John Piper has given his life to proclaiming, God is most glorified in us when we are most satisfied in him. And how shall we be satisfied in him? Go deeper in his satisfaction of you in Christ. Stare, without excuse or extensive qualification, at how he desires us; how truly happy he is in his redeemed people. No one forced him to adopt us.
“How different we would pray, if we believed that the God whom we sought actually wanted us to draw near.”
Perhaps many of us are not happier in our Christian lives because we assume God is as disappointed in us as we can tend to be in ourselves. Children cannot long delight in a father that stares indifferently at them — and we have not outgrown this. Children love to be delighted in. They love to cry, “Daddy, watch me!” and see his smile when they complete the somersault. Although we can still displease him with our sin, grieving the Spirit he placed within us, the Father’s smile replaces his displeasure as the sun replaces the moon each morning. His laughter, as with his mercy, is new every morning.
To smile more before God, we must rediscover the weight of his smile, his unveiled happiness in his people that bids us be as merry as we humanly can be — in him. In this is joy: not that we have delighted in God, but that he first chose to delight in us. We will never outlaugh our heavenly Father. His smile, his happiness, not ours, founds the universe. We who desire for God to get the glory due his name will learn to dwell on this regularly. When we do, perhaps a few more of us might near the end of the world’s road and say behind us with a smile, “Jesus loves me, this I know, for the Bible tells me so.”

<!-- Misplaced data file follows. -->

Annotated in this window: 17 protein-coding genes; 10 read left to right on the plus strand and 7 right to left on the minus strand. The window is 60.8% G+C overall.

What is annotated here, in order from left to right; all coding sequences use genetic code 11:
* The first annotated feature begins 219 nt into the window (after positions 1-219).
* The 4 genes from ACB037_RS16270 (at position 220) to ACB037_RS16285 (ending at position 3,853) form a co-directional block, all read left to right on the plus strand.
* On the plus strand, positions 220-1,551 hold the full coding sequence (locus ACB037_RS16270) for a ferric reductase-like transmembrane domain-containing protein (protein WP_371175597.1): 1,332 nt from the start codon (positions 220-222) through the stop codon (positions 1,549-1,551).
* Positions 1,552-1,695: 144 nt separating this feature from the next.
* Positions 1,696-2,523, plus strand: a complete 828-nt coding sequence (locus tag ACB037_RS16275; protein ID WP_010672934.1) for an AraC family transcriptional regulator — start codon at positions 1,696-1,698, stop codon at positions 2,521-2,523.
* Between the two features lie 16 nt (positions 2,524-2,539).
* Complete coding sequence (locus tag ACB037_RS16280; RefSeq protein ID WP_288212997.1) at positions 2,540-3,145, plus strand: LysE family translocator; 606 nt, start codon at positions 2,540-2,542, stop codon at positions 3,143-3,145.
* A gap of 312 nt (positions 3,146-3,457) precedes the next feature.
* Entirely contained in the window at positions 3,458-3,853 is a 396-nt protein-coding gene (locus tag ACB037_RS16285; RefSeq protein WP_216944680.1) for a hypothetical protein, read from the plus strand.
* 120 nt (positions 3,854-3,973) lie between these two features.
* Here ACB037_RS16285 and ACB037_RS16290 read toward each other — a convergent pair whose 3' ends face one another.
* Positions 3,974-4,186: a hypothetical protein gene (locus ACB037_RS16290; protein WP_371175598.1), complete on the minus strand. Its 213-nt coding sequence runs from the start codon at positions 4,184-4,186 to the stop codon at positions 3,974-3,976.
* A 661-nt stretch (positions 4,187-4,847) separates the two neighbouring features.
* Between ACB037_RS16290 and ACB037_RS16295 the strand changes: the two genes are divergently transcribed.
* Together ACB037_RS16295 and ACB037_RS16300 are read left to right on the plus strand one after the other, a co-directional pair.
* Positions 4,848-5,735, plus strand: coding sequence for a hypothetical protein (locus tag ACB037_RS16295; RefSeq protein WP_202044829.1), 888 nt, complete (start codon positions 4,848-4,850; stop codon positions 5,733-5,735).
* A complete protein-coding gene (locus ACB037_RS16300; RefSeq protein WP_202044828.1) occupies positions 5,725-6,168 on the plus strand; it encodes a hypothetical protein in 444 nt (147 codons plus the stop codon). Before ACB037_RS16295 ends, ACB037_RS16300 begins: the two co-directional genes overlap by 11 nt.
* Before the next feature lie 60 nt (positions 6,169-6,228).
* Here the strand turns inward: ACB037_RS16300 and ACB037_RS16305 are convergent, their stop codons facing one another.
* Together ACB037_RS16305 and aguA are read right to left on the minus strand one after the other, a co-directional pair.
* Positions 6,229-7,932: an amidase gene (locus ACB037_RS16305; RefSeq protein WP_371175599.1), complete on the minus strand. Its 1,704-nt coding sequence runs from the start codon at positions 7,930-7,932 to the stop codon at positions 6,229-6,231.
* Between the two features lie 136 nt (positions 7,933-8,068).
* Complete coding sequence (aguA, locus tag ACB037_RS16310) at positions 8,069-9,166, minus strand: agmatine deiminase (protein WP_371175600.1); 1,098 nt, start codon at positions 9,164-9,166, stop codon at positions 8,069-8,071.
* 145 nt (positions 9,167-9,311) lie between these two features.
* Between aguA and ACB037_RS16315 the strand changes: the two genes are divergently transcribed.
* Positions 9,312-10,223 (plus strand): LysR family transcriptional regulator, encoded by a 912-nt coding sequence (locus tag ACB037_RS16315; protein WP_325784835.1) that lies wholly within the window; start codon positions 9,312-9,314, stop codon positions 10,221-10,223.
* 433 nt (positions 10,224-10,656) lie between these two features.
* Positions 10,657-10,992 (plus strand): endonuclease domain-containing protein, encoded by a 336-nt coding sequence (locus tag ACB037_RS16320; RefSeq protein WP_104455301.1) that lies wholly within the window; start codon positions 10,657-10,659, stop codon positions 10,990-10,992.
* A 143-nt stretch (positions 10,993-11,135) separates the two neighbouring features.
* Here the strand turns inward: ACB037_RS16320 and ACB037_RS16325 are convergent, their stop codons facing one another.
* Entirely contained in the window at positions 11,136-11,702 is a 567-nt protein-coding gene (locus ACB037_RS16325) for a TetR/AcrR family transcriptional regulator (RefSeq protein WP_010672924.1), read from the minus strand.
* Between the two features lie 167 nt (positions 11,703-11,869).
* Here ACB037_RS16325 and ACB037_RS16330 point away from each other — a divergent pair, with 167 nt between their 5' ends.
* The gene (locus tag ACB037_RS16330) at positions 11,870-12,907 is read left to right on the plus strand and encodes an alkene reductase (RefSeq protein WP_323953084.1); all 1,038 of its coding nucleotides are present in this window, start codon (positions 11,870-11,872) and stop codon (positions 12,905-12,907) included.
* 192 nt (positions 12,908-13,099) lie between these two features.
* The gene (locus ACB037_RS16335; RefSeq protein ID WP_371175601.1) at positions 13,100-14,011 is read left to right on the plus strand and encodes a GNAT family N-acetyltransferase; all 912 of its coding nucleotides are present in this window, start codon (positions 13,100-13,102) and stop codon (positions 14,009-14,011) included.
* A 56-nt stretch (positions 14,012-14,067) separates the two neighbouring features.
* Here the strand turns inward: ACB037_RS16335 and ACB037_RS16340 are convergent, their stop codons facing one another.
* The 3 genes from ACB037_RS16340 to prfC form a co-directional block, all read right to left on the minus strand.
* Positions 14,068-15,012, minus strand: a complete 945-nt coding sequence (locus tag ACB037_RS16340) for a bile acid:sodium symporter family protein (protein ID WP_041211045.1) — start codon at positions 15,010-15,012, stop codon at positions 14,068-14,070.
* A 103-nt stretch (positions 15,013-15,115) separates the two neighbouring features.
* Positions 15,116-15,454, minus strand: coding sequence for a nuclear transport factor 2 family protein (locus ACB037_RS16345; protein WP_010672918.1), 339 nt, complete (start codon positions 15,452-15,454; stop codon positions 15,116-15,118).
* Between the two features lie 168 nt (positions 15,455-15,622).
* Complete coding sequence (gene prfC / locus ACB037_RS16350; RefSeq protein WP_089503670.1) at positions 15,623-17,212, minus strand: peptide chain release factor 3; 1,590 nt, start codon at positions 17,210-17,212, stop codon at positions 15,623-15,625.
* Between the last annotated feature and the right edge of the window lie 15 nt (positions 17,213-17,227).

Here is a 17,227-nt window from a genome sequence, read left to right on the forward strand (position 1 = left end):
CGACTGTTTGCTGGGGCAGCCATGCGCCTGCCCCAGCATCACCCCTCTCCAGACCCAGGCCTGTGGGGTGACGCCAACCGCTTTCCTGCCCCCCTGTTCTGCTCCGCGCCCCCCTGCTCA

It is not for you to know times or epochs…you will receive power…you shall be My witnesses. – Acts 1:7-8 NASB
In their last meeting with Jesus before His resurrection, the disciples wanted to know if the time had come to restore “the Kingdom to Israel” (v. 6). In essence, they wanted information.
But Jesus told them that, instead of information, they would be given a new dimension of power “when the Holy Spirit has come upon you” (v. 8). With this power, He called them to be His “witnesses.”
The Greek word here (source of the English word martyr) describes telling what they had seen or heard. In short, their mission wherever they went was to tell what had happened to them.